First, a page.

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Hiranandani Group in race for Bangladesh's first LNG terminal

By Shine Jacob
February 05, 2013 11:14 IST
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Construction major Hiranandani Group is in a race to build Bangladesh’s first liquefied natural gas (LNG) terminal in Moheshkhali Island in the Bay of Bengal. If the Mumbai-based group wins the contract for the 5-million-tonne (mt) facility, it may well be the first LNG terminal to be set up abroad by an Indian private company. 

According to the annual report of Bangladesh’s state-run energy company Petrobangla, the proposed floating LNG storage and regasification unit will have a regassification capacity of 500 million cubic feet a day (mcfd). Details about the total cost of the project are not immediately available. 

In regasification terminals, LNG is returned to its initial, gaseous state, and then fed into transmission and distribution networks.

Darshan Hiranandani, director of Hindustan Electricity Generation, a Hiranandani Group firm, confirmed the development. “We were informed a few months before that we had been shortlisted to build the terminal. According to our information, the other firms were global players like Golar LNG Energy, Astra Oil and Excelerate Energy and Samsung C&T Corp.” He added the company was yet to hear more from the Bangladesh government on this.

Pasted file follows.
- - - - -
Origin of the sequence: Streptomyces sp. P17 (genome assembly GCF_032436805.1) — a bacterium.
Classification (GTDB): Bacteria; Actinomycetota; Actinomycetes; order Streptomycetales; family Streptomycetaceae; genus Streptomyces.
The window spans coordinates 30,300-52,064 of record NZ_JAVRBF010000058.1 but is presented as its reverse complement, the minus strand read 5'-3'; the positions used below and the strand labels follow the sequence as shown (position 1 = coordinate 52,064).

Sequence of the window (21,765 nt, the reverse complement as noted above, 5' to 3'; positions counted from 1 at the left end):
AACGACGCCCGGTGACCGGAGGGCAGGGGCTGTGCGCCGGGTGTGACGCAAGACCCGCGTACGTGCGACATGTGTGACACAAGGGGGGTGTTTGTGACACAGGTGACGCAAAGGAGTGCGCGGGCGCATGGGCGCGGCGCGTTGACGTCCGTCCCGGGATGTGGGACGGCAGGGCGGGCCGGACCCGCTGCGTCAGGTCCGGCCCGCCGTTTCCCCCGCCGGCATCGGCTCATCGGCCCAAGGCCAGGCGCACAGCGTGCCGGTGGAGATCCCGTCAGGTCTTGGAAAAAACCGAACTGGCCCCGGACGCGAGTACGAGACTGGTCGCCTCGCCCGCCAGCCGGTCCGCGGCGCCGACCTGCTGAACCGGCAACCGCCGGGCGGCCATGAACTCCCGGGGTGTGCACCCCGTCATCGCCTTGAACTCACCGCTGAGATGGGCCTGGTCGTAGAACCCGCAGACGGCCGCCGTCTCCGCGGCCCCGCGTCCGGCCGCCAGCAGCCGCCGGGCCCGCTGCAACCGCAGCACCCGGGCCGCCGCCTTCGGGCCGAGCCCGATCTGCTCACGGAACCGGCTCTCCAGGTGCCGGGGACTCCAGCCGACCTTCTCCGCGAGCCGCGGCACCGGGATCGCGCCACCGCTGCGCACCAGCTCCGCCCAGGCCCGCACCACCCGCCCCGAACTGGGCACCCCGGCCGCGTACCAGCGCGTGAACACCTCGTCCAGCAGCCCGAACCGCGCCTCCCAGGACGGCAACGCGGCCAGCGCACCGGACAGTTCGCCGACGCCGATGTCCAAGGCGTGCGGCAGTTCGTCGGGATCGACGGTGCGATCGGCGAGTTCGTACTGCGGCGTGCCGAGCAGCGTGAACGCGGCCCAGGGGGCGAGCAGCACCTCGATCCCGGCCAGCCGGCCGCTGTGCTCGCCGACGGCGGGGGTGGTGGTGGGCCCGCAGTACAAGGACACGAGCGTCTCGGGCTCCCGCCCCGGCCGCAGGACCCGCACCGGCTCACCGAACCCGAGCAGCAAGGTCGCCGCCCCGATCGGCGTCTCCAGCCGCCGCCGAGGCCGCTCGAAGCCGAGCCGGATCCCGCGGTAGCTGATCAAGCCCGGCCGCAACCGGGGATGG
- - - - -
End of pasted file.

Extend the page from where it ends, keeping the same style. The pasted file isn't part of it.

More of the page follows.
Bangladesh, facing a shortage of 500 mcfd gas a day, is also planning to set up a 115-km pipeline, linking Moheshkhali to Ring-Main in Fouzdarhat to supply to the clients in the Chittagong area. “This project is very important for the Bangladesh economy and (we) want to implement it sooner. After each passing year, the demand for petroleum and natural gas is increasing in our country and we don’t have a terminal now,” Bangladesh commerce minister Ghulam Muhammed Quader told Business Standard on phone.

On the other hand, if Hiranandani gets the contract, it is likely to be a severe jolt to West Bengal, where the group was planning to build a 4-mt LNG terminal at Haldia at an investment of about Rs 3,000 crore (Rs 30 billion), said experts. The company is unlikely to build two terminals on the eastern coast and therefore, if it wins the Bangladesh project, the Haldia terminal will be in peril, they added.

“Both the projects are not yet finalised. One is in the bidding stage and the other one is going through the initial monitoring stage,” Hiranandani added.

If the group wins the Bangladesh project, it would give India a strategic advantage over China in the Indian Ocean.

The group is already setting up an 8-mt LNG terminal at the Dighi port in Maharashtra for captive use for its coming power plants and to cater to consumers in the power and fertiliser industry.

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Shine Jacob in New Delhi
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